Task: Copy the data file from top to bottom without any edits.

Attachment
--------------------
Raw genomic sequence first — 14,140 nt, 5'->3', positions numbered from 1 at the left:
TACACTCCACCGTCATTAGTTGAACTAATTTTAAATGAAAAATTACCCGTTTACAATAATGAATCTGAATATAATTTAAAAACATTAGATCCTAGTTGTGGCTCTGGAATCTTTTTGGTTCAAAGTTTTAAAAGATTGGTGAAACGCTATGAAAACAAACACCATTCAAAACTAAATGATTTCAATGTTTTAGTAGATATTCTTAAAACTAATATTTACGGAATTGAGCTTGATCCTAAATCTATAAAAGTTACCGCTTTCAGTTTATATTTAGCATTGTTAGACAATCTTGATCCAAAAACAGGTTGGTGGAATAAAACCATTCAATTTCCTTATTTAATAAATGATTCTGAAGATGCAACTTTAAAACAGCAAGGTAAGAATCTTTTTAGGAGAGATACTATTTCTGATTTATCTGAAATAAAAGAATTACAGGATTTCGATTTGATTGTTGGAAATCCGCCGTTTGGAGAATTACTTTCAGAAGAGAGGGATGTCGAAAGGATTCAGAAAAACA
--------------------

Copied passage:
Raw genomic sequence first — 14,140 nt, 5'->3', positions numbered from 1 at the left:
TACACTCCACCGTCATTAGTTGAACTAATTTTAAATGAAAAATTACCCGTTTACAATAATGAATCTGAATATAATTTAAAAACATTAGATCCTAGTTGTGGCTCTGGAATCTTTTTGGTTCAAAGTTTTAAAAGATTGGTGAAACGCTATGAAAACAAACACCATTCAAAACTAAATGATTTCAATGTTTTAGTAGATATTCTTAAAACTAATATTTACGGAATTGAGCTTGATCCTAAATCTATAAAAGTTACCGCTTTCAGTTTATATTTAGCATTGTTAGACAATCTTGATCCAAAAACAGGTTGGTGGAATAAAACCATTCAATTTCCTTATTTAATAAATGATTCTGAAGATGCAACTTTAAAACAGCAAGGTAAGAATCTTTTTAGGAGAGATACTATTTCTGATTTATCTGAAATAAAAGAATTACAGGATTTCGATTTGATTGTTGGAAATCCGCCGTTTGGAGAATTACTTTCAGAAGAGAGGGATGTCGAAAGGATTCAGAAAAACA